Our Arena Pharmaceuticals Stock Prediction in 2019 (Buy or Sell?)
Biotech is back, baby! After a rough 2018, the biopharmaceutical industry has regained momentum.
Key drug pipeline candidates failed in clinical trials last year, driving down the entire sector. But investor sentiment has turned positive, as junior biotechs pursue promising areas of research.
In the month of January, the benchmark SPDR S&P Biotech ETF (XBI) generated a return of more than 14.4%, compared to a return of 6.3% for the SPDR S&P 500 ETF (SPY). The biotechnology sector should continue to enjoy tailwinds in 2019.
Biotech stocks are enticing because they can confer enormous gains in a short amount of time. They have an uncanny tendency to immediately skyrocket on positive earnings or regulatory events.
But it’s a two-edged sword. These stocks also entail greater risk, because negative news such as a failed drug trial can cause a biotech’s shares to tank.
Therein lies the challenge: How can investors get ahead of the curve, to anticipate when a positive event will trigger momentum?
In this article, I spotlight a biotech that’s positioned for significant upward trajectory: Arena Pharmaceuticals (NSDQ: ARNA).
Arena is a $2.2 billion market cap developer of novel drug treatments. The stock has been on a tear lately and many analysts are bullish on the company.
But first, a big caveat: the company has multiple drugs in clinical trials but only one in the marketplace, via a royalty arrangement. That makes Arena speculative.
Does Arena strike the right balance between risk and reward? Or is the stock simply too risky? Below, I examine the company’s pros and cons and assess the stock’s prospects in 2019.
What Is Arena Pharmaceuticals?
As drug patents expire, the pressure for drug companies to find untapped opportunities is fierce, compelling biotechs such as Arena to pursue novel treatments for rare diseases.
Based in San Diego with 160 full-time employees, Arena Pharmaceuticals has several novel drugs in various stages of development.
Founded in 1997, the company has one drug on the market, Belviq (lorcaserin), a weight-loss medication. The U.S. Food and Drug Administration (FDA) approved lorcaserin in June 2012.
In 2017, Arena sold Belviq to its Japanese partner, Eisai Co. Ltd., which manufactures and markets the drug. Arena draws a royalty on global sales.
After striking the deal with Eisai, Arena reconfigured its research and development (R&D) efforts to focus on discovering drugs that act on G protein-coupled receptors. These receptors play key roles in the regulation of the human immune system. Research in how they work and help the body fight diseases is revolutionizing the creation of new drugs.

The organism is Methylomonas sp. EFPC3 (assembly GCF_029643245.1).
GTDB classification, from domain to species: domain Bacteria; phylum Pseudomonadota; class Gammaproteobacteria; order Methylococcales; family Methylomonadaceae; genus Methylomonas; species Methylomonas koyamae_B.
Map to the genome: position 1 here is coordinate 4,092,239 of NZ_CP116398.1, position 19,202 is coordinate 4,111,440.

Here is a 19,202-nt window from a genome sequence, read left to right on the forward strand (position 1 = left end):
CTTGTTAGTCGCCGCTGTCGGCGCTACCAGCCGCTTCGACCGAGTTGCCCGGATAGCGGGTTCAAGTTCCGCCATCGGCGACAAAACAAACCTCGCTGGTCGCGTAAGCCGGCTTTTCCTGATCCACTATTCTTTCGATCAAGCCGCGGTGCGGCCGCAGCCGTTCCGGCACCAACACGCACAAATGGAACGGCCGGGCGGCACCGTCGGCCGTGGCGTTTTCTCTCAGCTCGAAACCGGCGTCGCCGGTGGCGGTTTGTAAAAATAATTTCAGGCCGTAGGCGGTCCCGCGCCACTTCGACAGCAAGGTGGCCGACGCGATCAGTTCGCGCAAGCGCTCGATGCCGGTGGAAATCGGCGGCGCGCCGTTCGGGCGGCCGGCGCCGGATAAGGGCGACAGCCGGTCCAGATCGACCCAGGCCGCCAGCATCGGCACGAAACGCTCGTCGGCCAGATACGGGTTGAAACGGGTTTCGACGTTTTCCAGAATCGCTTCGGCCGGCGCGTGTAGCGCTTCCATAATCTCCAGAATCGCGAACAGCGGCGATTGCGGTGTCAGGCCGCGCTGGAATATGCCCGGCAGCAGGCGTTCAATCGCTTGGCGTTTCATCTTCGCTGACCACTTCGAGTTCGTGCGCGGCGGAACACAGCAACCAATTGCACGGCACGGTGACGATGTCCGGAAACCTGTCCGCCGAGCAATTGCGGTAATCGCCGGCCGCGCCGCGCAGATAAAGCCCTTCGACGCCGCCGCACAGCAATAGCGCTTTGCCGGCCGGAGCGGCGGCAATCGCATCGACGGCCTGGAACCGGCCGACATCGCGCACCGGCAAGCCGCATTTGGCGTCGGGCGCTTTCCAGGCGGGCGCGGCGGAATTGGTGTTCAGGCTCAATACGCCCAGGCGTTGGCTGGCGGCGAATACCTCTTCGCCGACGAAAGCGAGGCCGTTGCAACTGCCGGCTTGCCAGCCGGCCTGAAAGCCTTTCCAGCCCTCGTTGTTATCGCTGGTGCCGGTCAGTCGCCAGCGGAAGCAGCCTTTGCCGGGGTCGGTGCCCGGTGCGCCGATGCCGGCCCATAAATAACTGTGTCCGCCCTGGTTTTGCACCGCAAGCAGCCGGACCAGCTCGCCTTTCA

These treatments are called immunotherapy, which is a hot scientific area. Immunotherapy allows the body to fight diseases by itself, supplanting the need for conventional therapies that can be costly, painful and ultimately ineffective.
Arena’s Ralinepag is in Phase III trials to treat pulmonary arterial hypertension (PAH). Etrasimod is in Phase II trials for treating immune and inflammatory conditions, with a primary focus on ulcerative colitis and hepatic conditions. A drug with no name yet other than APD371 is in Phase II trials for the treatment of pain associated with Crohn’s Disease.
PAH often occurs in association with lung and cardiac disease. Underlying causes usually involve congenital heart disorders, coronary artery disorder, blood clots, or high blood pressure. PAH is typically seen in people over 60 years old, although it can onset at 45.
PAH constitutes 15-50 cases per million in the U.S., which earns the FDA’s classification of “rare.” But being rare doesn’t make treatment unprofitable. According to Grand View Research, the U.S. market for treating PAH currently generates $7 billion in annual sales, with sales expected to hit almost $9 billion by 2025.
Grand View pegs the ulcerative colitis market as hitting $7.5 billion in annual sales by 2023. The Crohn’s Disease market is estimated to be near $10 billion.
Before I go further, let’s quickly review terminology used by the FDA for drug trials:
Phase I: Determines whether the drug is safe. Phase I studies of a new drug are usually the first that involve human beings. The objective is to determine the highest dose of the new treatment that can be given safely without serious side effects. Although the treatment has been tested in lab conditions and on animals, the side effects in people can be unpredictable.
Phase II: Tests the efficacy of a drug or device. This can last from months to two years, and use several hundred patients. These are double-blind randomized trials where one group of patients receives the experimental drug, while a control group is provided a placebo, and neither the patients nor the researchers know who has received the drug. Consequent;y, the test is totally unbiased. Roughly 30% of drugs make it past this stage.
Phase III: These studies are also randomized and double-blind, but use several hundred to several thousand patients and can last several years. This is a thorough test of the drug as well as side effects and problems. Roughly 70% of drugs complete this phase.
Phase IV: Occurs after the FDA has approved the drug. This phase involves thousands of participants and can last many years. This is the true test of a drug, because it’s being tested in the real world.
How Has Arena Stock Performed?
What Is Arena’s Stock History?
- Over the past 12 months ARNA shares have gained 22.8% whereas the S&P 500 has lost 4.2% (see chart).
- Over the past two years, ARNA shares have gained 212.7% whereas the S&P 500 has gained 16.7%.
- Over the past five years, ARNA shares have lost 23.3% whereas the S&P 500 has gained 50.4%.
How Has Arena Performed in 2017/2018?
- In 2017, ARNA shares gained 131% whereas the S&P 500 gained 19%.
- In 2018, ARNA shares gained 7.5% whereas the S&P 500 lost 6.8%.
Who Are Arena’s Rivals?